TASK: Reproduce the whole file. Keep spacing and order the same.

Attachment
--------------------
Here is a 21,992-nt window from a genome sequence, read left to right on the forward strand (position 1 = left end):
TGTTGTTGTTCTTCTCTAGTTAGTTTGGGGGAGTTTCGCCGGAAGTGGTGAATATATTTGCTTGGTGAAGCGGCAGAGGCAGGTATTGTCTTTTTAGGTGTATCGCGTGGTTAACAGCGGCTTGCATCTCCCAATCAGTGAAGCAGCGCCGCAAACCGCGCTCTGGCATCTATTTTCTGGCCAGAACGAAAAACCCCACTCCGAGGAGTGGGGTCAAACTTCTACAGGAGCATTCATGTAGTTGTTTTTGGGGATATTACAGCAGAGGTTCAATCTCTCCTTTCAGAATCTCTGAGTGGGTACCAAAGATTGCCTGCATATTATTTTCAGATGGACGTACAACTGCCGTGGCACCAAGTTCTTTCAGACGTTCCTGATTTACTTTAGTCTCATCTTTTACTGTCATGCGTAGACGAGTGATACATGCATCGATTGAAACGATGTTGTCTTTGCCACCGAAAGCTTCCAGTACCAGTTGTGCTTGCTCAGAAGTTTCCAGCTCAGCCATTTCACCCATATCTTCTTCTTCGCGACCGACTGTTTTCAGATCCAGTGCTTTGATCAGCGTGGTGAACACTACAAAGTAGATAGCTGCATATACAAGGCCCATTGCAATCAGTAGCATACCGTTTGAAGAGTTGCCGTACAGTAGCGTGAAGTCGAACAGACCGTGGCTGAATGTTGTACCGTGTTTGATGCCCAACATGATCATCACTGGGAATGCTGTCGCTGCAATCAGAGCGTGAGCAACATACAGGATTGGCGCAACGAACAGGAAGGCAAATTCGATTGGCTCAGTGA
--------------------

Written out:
Here is a 21,992-nt window from a genome sequence, read left to right on the forward strand (position 1 = left end):
TGTTGTTGTTCTTCTCTAGTTAGTTTGGGGGAGTTTCGCCGGAAGTGGTGAATATATTTGCTTGGTGAAGCGGCAGAGGCAGGTATTGTCTTTTTAGGTGTATCGCGTGGTTAACAGCGGCTTGCATCTCCCAATCAGTGAAGCAGCGCCGCAAACCGCGCTCTGGCATCTATTTTCTGGCCAGAACGAAAAACCCCACTCCGAGGAGTGGGGTCAAACTTCTACAGGAGCATTCATGTAGTTGTTTTTGGGGATATTACAGCAGAGGTTCAATCTCTCCTTTCAGAATCTCTGAGTGGGTACCAAAGATTGCCTGCATATTATTTTCAGATGGACGTACAACTGCCGTGGCACCAAGTTCTTTCAGACGTTCCTGATTTACTTTAGTCTCATCTTTTACTGTCATGCGTAGACGAGTGATACATGCATCGATTGAAACGATGTTGTCTTTGCCACCGAAAGCTTCCAGTACCAGTTGTGCTTGCTCAGAAGTTTCCAGCTCAGCCATTTCACCCATATCTTCTTCTTCGCGACCGACTGTTTTCAGATCCAGTGCTTTGATCAGCGTGGTGAACACTACAAAGTAGATAGCTGCATATACAAGGCCCATTGCAATCAGTAGCATACCGTTTGAAGAGTTGCCGTACAGTAGCGTGAAGTCGAACAGACCGTGGCTGAATGTTGTACCGTGTTTGATGCCCAACATGATCATCACTGGGAATGCTGTCGCTGCAATCAGAGCGTGAGCAACATACAGGATTGGCGCAACGAACAGGAAGGCAAATTCGATTGGCTCAGTGA